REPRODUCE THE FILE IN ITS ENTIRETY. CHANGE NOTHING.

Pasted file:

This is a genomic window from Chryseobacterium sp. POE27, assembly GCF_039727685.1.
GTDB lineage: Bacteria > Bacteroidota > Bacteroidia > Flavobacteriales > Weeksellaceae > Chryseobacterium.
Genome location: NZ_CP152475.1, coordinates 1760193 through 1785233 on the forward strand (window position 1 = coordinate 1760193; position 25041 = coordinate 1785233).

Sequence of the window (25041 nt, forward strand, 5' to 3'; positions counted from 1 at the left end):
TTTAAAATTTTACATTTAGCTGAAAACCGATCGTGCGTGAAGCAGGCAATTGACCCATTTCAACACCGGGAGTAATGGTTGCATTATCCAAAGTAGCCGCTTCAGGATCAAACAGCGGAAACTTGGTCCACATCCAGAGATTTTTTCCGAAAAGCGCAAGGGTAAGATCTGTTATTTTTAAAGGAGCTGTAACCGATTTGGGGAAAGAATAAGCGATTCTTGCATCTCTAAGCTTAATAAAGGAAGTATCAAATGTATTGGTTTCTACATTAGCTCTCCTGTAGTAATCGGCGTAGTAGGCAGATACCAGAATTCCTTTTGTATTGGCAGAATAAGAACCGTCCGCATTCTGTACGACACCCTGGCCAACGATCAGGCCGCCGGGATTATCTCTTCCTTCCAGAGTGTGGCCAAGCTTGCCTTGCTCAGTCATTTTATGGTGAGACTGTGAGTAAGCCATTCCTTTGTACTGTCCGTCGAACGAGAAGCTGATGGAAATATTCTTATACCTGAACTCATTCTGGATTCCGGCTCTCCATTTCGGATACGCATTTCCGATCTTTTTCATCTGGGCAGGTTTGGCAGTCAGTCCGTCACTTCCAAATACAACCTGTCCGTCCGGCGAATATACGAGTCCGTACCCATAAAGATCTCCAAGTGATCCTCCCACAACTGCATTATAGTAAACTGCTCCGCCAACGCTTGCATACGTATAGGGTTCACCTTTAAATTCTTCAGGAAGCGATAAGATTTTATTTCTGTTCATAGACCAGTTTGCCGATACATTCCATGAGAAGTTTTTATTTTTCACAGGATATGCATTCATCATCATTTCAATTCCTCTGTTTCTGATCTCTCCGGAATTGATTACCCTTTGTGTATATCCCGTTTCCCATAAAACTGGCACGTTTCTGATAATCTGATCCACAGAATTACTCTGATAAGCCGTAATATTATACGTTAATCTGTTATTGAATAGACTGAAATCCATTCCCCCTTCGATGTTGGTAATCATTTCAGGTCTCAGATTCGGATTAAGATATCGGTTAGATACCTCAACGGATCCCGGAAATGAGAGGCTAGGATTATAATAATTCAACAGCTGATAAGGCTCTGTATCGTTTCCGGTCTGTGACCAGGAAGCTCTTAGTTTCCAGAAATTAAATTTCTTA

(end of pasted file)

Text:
This is a genomic window from Chryseobacterium sp. POE27, assembly GCF_039727685.1.
GTDB lineage: Bacteria > Bacteroidota > Bacteroidia > Flavobacteriales > Weeksellaceae > Chryseobacterium.
Genome location: NZ_CP152475.1, coordinates 1760193 through 1785233 on the forward strand (window position 1 = coordinate 1760193; position 25041 = coordinate 1785233).

Sequence of the window (25041 nt, forward strand, 5' to 3'; positions counted from 1 at the left end):
TTTAAAATTTTACATTTAGCTGAAAACCGATCGTGCGTGAAGCAGGCAATTGACCCATTTCAACACCGGGAGTAATGGTTGCATTATCCAAAGTAGCCGCTTCAGGATCAAACAGCGGAAACTTGGTCCACATCCAGAGATTTTTTCCGAAAAGCGCAAGGGTAAGATCTGTTATTTTTAAAGGAGCTGTAACCGATTTGGGGAAAGAATAAGCGATTCTTGCATCTCTAAGCTTAATAAAGGAAGTATCAAATGTATTGGTTTCTACATTAGCTCTCCTGTAGTAATCGGCGTAGTAGGCAGATACCAGAATTCCTTTTGTATTGGCAGAATAAGAACCGTCCGCATTCTGTACGACACCCTGGCCAACGATCAGGCCGCCGGGATTATCTCTTCCTTCCAGAGTGTGGCCAAGCTTGCCTTGCTCAGTCATTTTATGGTGAGACTGTGAGTAAGCCATTCCTTTGTACTGTCCGTCGAACGAGAAGCTGATGGAAATATTCTTATACCTGAACTCATTCTGGATTCCGGCTCTCCATTTCGGATACGCATTTCCGATCTTTTTCATCTGGGCAGGTTTGGCAGTCAGTCCGTCACTTCCAAATACAACCTGTCCGTCCGGCGAATATACGAGTCCGTACCCATAAAGATCTCCAAGTGATCCTCCCACAACTGCATTATAGTAAACTGCTCCGCCAACGCTTGCATACGTATAGGGTTCACCTTTAAATTCTTCAGGAAGCGATAAGATTTTATTTCTGTTCATAGACCAGTTTGCCGATACATTCCATGAGAAGTTTTTATTTTTCACAGGATATGCATTCATCATCATTTCAATTCCTCTGTTTCTGATCTCTCCGGAATTGATTACCCTTTGTGTATATCCCGTTTCCCATAAAACTGGCACGTTTCTGATAATCTGATCCACAGAATTACTCTGATAAGCCGTAATATTATACGTTAATCTGTTATTGAATAGACTGAAATCCATTCCCCCTTCGATGTTGGTAATCATTTCAGGTCTCAGATTCGGATTAAGATATCGGTTAGATACCTCAACGGATCCCGGAAATGAGAGGCTAGGATTATAATAATTCAACAGCTGATAAGGCTCTGTATCGTTTCCGGTCTGTGACCAGGAAGCTCTTAGTTTCCAGAAATTAAATTTCTTA